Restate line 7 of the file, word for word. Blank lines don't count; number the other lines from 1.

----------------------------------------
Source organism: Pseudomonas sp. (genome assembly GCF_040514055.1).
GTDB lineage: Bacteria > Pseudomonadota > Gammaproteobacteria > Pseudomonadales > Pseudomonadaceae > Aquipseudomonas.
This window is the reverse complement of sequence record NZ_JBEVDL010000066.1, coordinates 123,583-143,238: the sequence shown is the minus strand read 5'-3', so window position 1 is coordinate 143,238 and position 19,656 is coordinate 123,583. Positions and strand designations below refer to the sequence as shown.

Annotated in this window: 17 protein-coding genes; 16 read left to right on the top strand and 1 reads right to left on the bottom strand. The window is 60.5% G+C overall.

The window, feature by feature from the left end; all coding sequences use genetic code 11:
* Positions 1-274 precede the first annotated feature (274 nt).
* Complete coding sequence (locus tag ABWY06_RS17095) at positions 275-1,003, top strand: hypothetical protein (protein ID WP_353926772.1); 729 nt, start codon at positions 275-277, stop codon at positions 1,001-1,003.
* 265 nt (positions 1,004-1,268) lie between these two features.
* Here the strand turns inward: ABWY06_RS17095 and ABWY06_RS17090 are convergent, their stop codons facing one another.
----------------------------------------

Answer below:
* Complete coding sequence (locus tag ABWY06_RS17095) at positions 275-1,003, top strand: hypothetical protein (protein ID WP_353926772.1); 729 nt, start codon at positions 275-277, stop codon at positions 1,001-1,003.